SPEARHEADING SOCIAL REFORM
Protecting Freedom of Information in the Electronic Age
With the advent of modern computer networks, freedom of information has taken on new meaning. Todays worldwide information superhighway, the Internet, offers a wealth of readily accessible knowledge.
As do all historic champions of free expression, the Church of Scientology applauds and embraces the Internet as a promising new frontier, where knowledge can conquer prejudice, truth can overcome fear, and the free exchange of public debate can liberate mankind from lies and oppression. L. Ron Hubbard succinctly captured the essence of the Internets potential when he wrote that Ideas and not battles mark the forward progress of mankind.
But as is true of any new frontier, the acts of a lawless few can jeopardize the promise of progress and compromise the rights and freedoms of the responsible, law-abiding majority. Thus the news media print, broadcast and electronic all report the sad and shocking truth on a daily basis: the Internet can be abused as easily as it can be employed for good. Finding free speech a convenient cloak to disguise their aberrational conduct, denizens of the darker corners of cyberspace espouse perversion, exploit children through molestation and pornography, commit fraud and other forms of commercial crime, invade zones of personal privacy, and infringe the intellectual property rights of artists, musicians and thinkers. In the corrupt corridors of cyberspace, unscrupulous people literally threaten the rights and the well-being of people everywhere.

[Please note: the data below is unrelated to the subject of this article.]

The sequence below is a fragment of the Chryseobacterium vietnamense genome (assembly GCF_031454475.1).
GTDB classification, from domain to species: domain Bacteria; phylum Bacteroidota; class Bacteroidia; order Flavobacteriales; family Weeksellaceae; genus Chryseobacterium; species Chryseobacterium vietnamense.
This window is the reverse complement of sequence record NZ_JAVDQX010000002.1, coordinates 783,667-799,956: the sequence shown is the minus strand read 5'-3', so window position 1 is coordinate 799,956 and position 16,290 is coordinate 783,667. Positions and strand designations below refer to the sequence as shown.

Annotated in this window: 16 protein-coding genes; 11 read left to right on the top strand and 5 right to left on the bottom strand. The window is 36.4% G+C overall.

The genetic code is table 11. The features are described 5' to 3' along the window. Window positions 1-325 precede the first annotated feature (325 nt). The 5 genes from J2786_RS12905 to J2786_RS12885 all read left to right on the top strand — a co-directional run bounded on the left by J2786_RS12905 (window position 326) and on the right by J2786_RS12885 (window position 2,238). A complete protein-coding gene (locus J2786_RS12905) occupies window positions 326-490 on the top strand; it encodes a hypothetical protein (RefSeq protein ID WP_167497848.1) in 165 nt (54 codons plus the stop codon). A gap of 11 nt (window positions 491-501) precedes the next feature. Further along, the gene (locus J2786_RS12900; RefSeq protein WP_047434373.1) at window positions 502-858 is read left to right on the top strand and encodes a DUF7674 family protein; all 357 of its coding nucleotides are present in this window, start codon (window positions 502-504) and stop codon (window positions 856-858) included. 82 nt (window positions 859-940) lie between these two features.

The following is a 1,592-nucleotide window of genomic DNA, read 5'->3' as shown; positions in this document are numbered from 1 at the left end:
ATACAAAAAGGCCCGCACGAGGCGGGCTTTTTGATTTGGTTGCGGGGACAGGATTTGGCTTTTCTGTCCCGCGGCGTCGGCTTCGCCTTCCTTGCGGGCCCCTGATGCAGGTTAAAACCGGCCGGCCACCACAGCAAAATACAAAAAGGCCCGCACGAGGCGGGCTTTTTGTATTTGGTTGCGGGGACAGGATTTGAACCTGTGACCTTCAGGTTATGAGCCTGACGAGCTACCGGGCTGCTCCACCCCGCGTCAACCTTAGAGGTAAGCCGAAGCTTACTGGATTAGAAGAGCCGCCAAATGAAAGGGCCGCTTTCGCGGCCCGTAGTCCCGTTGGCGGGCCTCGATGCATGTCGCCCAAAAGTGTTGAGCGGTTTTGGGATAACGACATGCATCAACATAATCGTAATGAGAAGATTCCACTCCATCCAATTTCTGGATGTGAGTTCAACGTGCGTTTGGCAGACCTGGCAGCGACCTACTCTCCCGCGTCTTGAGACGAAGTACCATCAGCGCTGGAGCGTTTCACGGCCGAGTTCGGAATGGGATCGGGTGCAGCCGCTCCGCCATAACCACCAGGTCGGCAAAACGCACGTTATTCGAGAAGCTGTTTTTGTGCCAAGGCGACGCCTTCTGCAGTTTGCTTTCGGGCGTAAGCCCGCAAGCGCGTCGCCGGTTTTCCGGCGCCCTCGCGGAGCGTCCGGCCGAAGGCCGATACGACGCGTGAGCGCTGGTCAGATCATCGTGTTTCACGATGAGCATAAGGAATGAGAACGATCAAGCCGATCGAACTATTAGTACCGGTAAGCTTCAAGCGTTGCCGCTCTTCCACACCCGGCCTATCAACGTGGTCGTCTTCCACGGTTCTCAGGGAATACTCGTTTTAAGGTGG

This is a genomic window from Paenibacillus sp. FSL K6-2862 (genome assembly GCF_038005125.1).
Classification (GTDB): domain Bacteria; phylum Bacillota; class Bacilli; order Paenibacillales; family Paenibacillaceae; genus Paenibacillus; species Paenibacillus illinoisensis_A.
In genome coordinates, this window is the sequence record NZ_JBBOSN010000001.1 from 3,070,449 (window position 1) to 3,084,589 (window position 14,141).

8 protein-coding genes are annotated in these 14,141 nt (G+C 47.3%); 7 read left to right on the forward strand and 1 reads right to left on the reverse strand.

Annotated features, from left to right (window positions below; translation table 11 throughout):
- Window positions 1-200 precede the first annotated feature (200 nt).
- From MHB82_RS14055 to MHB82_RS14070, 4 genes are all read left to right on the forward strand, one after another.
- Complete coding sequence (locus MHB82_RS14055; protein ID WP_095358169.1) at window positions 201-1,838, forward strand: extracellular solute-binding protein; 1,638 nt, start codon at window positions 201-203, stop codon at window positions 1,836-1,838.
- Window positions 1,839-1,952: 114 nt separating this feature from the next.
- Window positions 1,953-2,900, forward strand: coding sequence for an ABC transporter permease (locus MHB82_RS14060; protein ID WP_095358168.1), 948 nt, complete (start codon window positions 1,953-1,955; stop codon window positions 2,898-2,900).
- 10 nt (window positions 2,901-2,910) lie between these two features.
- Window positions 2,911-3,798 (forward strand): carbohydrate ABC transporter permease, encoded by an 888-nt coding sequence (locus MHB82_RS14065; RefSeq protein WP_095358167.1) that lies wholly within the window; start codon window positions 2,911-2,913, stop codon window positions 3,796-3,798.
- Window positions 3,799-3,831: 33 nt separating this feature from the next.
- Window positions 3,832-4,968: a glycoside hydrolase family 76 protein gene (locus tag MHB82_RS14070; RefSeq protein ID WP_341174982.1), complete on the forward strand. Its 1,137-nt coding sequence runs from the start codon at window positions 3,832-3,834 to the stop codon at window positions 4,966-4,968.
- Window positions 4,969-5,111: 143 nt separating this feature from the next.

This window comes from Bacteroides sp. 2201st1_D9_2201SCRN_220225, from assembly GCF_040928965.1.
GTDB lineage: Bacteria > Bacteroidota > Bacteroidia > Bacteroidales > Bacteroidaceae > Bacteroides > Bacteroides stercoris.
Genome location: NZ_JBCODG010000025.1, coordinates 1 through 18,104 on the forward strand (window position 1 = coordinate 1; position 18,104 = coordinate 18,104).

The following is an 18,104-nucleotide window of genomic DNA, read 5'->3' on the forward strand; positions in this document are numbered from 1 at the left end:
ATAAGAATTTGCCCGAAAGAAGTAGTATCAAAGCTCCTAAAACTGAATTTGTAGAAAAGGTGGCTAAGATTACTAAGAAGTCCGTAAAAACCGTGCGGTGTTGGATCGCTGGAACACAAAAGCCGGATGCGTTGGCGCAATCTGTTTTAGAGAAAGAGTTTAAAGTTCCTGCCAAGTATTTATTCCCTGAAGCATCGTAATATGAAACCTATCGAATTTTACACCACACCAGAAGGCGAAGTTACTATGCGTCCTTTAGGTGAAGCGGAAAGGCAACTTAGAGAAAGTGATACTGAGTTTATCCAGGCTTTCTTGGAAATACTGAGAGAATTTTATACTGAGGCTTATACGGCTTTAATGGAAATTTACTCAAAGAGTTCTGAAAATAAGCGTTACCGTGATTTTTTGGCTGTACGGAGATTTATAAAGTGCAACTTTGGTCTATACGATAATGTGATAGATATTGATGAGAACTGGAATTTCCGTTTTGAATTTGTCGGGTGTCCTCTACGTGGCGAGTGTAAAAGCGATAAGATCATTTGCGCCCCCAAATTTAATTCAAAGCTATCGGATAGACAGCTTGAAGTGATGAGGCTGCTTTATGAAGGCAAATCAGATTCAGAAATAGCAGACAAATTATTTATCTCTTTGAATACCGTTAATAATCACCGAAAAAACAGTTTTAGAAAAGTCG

As always, the Church of Scientology has stepped into the breach in the defense of the free exchange of ideas and in the name of respect for the rights of everyone. While legislatures debate ultimately arbitrary or even destructive means of regulation, the Church of Scientology has emerged in the forefront of efforts to guarantee free speech on the Internet through protecting intellectual property rights. Just as the US Constitution guarantees freedom of speech, it also states that The Congress shall have power to promote the progress of science and useful arts, by securing for limited times to authors and inventors the exclusive right to their respective writings and discoveries . . . Those parallel rights have coexisted for more than two hundred years, and the advent of the Internet can neither diminish nor revoke either of them.
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